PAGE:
Cookies on this website

We use cookies to ensure that we give you the best experience on our website. If you click 'Accept all cookies' we'll assume that you are happy to receive all cookies and you won't see this message again. If you click 'Reject all non-essential cookies' only necessary cookies providing core functionality such as security, network management, and accessibility will be enabled. Click 'Find out more' for information on how to change your cookie settings.

The antifibrinolytic drug tranexamic acid (TXA) is effective in reducing blood loss and transfusion requirements in other fields of elective surgery and its use is emerging in a number of plastic surgical subspecialties. This systematic review and meta-analysis evaluates the current evidence for the efficacy and safety of TXA in craniomaxillofacial, head and neck, breast, aesthetic, burns, and reconstructive microsurgery. We searched PubMed, EMBASE, Medline, The Cochrane Database of Systematic Reviews and the Cochrane Central Register of Controlled Trials for randomized controlled trials of TXA in plastic surgery. Studies were analyzed using standard methodology. A total of 7965 records were screened, of which 14 met the inclusion criteria. Seven were suitable for meta-analysis. In craniofacial surgery, TXA was associated with a mean reduction in blood loss of 18.2 mL/kg (P = 0.00001) and a mean reduction in blood transfusion of 8.7 mL/kg (P = 0.0001). In orthognathic surgery, TXA was associated with a mean reduction in blood loss of 156 mL (P = 0.001). Tranexamic acid may also have a role in reducing drainage output volumes in oncological breast excision and lymph node dissection of the neck. Level-1 evidence for efficacy in aesthetic surgery, burns, and reconstructive microsurgery is lacking. Although no reported complications were attributable to TXA, there remain no phase IV trials published. Level-1 evidence supports the use of TXA in craniofacial and orthognathic surgery. There exists an unmet need for studies in areas, including burns, aesthetic surgery, and reconstructive microsurgery. Phase IV trials in areas of proven efficacy are also required.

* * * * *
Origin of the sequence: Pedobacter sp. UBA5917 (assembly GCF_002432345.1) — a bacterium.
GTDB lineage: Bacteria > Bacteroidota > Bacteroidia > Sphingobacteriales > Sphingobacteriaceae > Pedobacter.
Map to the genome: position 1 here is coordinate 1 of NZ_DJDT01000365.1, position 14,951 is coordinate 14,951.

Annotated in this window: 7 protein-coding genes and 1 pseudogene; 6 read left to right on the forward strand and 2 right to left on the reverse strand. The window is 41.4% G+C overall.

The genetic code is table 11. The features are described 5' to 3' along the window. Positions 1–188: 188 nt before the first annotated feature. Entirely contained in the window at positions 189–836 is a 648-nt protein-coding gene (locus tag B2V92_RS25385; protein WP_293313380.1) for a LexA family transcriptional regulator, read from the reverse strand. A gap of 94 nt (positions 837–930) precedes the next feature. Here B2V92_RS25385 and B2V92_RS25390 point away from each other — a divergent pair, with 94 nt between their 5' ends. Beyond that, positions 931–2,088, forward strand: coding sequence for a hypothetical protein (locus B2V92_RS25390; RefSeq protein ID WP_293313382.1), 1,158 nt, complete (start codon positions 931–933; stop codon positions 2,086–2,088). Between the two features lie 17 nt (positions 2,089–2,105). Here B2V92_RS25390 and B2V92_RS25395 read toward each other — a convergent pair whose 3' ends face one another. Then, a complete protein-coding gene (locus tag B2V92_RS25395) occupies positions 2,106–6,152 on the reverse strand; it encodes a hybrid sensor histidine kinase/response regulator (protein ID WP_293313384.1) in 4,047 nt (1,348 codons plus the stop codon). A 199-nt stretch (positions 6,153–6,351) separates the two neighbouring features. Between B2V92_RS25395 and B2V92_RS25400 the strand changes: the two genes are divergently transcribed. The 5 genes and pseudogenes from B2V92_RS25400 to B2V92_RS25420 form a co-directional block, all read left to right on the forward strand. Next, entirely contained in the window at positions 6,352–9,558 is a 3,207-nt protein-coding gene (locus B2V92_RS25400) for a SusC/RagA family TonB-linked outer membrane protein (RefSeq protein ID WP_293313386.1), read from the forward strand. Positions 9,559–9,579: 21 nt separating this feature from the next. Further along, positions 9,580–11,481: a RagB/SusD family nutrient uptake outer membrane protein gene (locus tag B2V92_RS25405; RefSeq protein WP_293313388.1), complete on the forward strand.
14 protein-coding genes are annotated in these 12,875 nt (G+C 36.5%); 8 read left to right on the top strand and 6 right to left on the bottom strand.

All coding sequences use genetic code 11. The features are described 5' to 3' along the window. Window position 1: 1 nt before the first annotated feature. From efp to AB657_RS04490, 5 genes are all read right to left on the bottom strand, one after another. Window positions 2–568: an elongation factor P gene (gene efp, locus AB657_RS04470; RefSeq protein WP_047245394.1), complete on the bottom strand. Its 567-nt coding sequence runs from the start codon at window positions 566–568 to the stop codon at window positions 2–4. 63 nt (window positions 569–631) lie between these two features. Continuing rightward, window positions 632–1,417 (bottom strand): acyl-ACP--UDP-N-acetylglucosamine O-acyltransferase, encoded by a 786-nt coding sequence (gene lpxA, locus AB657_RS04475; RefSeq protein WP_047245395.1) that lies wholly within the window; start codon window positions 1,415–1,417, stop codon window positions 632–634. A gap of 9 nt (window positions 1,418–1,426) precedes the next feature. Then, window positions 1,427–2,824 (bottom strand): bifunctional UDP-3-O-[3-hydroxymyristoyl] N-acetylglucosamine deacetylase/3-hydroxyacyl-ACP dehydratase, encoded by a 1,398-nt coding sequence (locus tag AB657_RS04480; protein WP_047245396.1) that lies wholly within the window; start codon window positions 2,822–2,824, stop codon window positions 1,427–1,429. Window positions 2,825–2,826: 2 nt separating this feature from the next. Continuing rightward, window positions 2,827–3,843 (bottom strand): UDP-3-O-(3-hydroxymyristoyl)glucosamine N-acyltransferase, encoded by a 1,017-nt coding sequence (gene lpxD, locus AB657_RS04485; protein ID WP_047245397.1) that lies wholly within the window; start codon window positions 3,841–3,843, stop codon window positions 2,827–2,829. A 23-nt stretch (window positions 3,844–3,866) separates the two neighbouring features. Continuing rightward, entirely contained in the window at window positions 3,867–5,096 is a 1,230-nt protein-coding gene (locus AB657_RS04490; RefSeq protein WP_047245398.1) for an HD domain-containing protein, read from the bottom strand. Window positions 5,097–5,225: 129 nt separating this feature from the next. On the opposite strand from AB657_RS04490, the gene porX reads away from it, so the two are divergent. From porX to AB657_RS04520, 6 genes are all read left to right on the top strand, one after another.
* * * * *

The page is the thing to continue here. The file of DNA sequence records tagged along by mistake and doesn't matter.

Original publication




Journal article


J Craniofac Surg

Publication Date





374 - 379


Antifibrinolytic Agents, Blood Loss, Surgical, Blood Transfusion, Face, Facial Bones, Humans, Microsurgery, Orthognathic Surgical Procedures, Randomized Controlled Trials as Topic, Reconstructive Surgical Procedures, Safety, Skull, Tranexamic Acid, Treatment Outcome